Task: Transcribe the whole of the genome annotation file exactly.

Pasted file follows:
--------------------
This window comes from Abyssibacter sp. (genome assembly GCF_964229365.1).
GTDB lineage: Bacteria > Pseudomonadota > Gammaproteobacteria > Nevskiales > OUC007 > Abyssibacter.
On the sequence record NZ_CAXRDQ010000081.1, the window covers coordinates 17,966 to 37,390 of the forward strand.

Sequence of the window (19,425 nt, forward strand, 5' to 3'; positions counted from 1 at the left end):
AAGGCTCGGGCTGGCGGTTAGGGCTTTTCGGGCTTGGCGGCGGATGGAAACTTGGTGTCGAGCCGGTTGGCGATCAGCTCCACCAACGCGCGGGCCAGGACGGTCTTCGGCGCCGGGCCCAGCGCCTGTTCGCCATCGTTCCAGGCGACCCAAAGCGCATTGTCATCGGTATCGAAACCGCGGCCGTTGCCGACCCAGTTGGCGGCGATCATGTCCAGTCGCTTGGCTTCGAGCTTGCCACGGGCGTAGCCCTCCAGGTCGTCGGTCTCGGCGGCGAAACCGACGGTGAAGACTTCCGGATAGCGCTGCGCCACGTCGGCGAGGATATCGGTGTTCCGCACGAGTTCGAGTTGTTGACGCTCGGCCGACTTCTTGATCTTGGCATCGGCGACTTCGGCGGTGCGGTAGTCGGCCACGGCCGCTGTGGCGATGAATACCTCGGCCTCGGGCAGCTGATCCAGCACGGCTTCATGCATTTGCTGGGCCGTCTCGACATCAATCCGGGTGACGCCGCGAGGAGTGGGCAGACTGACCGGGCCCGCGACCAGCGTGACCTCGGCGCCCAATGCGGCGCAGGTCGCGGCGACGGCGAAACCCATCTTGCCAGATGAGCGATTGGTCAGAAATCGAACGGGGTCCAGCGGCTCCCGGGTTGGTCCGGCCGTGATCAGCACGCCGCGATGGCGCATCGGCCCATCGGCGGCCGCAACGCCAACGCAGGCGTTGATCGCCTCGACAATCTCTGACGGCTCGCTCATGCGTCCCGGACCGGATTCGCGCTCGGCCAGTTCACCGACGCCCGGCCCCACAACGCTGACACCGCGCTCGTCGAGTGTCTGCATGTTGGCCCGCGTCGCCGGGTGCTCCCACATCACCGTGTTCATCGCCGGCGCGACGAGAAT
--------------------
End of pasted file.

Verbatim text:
This window comes from Abyssibacter sp. (genome assembly GCF_964229365.1).
GTDB lineage: Bacteria > Pseudomonadota > Gammaproteobacteria > Nevskiales > OUC007 > Abyssibacter.
On the sequence record NZ_CAXRDQ010000081.1, the window covers coordinates 17,966 to 37,390 of the forward strand.

Sequence of the window (19,425 nt, forward strand, 5' to 3'; positions counted from 1 at the left end):
AAGGCTCGGGCTGGCGGTTAGGGCTTTTCGGGCTTGGCGGCGGATGGAAACTTGGTGTCGAGCCGGTTGGCGATCAGCTCCACCAACGCGCGGGCCAGGACGGTCTTCGGCGCCGGGCCCAGCGCCTGTTCGCCATCGTTCCAGGCGACCCAAAGCGCATTGTCATCGGTATCGAAACCGCGGCCGTTGCCGACCCAGTTGGCGGCGATCATGTCCAGTCGCTTGGCTTCGAGCTTGCCACGGGCGTAGCCCTCCAGGTCGTCGGTCTCGGCGGCGAAACCGACGGTGAAGACTTCCGGATAGCGCTGCGCCACGTCGGCGAGGATATCGGTGTTCCGCACGAGTTCGAGTTGTTGACGCTCGGCCGACTTCTTGATCTTGGCATCGGCGACTTCGGCGGTGCGGTAGTCGGCCACGGCCGCTGTGGCGATGAATACCTCGGCCTCGGGCAGCTGATCCAGCACGGCTTCATGCATTTGCTGGGCCGTCTCGACATCAATCCGGGTGACGCCGCGAGGAGTGGGCAGACTGACCGGGCCCGCGACCAGCGTGACCTCGGCGCCCAATGCGGCGCAGGTCGCGGCGACGGCGAAACCCATCTTGCCAGATGAGCGATTGGTCAGAAATCGAACGGGGTCCAGCGGCTCCCGGGTTGGTCCGGCCGTGATCAGCACGCCGCGATGGCGCATCGGCCCATCGGCGGCCGCAACGCCAACGCAGGCGTTGATCGCCTCGACAATCTCTGACGGCTCGCTCATGCGTCCCGGACCGGATTCGCGCTCGGCCAGTTCACCGACGCCCGGCCCCACAACGCTGACACCGCGCTCGTCGAGTGTCTGCATGTTGGCCCGCGTCGCCGGGTGCTCCCACATCACCGTGTTCATCGCCGGCGCGACGAGAAT